I have a new post on the Pittsburgh Symphony Blogs: “A night in Vienna.”
I’m sorry to say that, until this weekend, my major experience of Mozart had been via the Movie and stage play Amadeus, and the soundtrack to the movie. In reading about Mozart’s shockingly productive yet short life — he died at age 35, having created over 600 works, many of which are considered pinnacles of their genres — I’ve come to understand just how far the movie and play stray from the facts of Mozart’s life.
Still, the movie is so entertaining it’s easy to over look its faults. Plus, it seems faithful in depicting Mozart’s talent, especially for improvisation and for performing. Here’s an edited clip of one of my favorite sequences from the film: Mozart plays the music of his rival, Salieri.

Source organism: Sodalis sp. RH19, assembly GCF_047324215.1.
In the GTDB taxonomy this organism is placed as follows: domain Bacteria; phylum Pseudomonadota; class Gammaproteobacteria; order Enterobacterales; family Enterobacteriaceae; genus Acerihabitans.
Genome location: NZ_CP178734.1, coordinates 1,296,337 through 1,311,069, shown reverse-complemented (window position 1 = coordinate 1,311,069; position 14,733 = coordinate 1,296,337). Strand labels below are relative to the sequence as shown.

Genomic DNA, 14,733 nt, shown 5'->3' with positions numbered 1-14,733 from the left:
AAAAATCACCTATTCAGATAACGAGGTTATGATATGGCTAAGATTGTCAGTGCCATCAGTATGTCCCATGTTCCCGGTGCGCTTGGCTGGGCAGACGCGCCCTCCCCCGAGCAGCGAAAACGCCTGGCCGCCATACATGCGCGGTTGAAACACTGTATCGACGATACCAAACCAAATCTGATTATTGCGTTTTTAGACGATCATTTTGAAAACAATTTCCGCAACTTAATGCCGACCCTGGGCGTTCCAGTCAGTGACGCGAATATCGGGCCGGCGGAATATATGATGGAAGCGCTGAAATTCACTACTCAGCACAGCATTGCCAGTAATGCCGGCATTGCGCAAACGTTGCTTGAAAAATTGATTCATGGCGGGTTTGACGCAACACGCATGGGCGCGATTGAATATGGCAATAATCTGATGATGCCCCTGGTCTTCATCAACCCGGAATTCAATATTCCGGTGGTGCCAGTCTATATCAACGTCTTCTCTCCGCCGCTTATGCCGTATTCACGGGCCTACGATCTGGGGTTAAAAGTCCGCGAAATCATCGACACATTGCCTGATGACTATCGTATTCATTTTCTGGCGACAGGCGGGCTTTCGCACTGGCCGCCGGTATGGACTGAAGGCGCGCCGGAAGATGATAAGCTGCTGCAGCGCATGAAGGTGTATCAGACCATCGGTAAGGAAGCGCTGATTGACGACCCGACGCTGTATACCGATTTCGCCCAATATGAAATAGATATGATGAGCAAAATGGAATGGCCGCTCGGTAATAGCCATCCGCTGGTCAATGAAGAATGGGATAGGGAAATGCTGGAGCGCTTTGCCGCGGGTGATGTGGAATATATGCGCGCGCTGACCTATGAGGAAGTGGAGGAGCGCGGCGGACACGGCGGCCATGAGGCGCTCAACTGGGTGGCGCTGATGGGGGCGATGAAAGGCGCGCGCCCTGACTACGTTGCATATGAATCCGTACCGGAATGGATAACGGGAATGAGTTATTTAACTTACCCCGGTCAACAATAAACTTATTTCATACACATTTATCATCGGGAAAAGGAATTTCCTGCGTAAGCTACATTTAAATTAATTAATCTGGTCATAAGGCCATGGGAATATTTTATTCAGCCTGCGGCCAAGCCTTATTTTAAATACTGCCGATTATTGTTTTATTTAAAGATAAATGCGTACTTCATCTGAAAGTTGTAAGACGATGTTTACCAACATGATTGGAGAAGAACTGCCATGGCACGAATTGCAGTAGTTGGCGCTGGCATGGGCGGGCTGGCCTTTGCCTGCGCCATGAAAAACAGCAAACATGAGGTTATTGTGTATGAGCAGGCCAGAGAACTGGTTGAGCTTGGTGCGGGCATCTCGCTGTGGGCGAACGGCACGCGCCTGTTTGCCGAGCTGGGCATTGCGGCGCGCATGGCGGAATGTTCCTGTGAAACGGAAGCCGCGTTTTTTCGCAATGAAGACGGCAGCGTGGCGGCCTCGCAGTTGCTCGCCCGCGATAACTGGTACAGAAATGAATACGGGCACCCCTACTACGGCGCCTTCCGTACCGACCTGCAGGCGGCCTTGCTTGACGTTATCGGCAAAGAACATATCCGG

Amadeus is one of my favorite movies. Sure, it was based on theory and conjecture, but it did make for a great drama. Today we know much more about Mozart’s life and contemporaries than in 1984 and now know that Salieri was not the mysterious man in the cloak. Perhaps the movie sparked this renewal in Mozart? The man certainly, as you said, wr0te some of the best pieces in many different genres, including my favorite clarinet piece. In fact, the Mozart Clarinet Concerto (K. 622) is required in the repertoire of all clarinetists.
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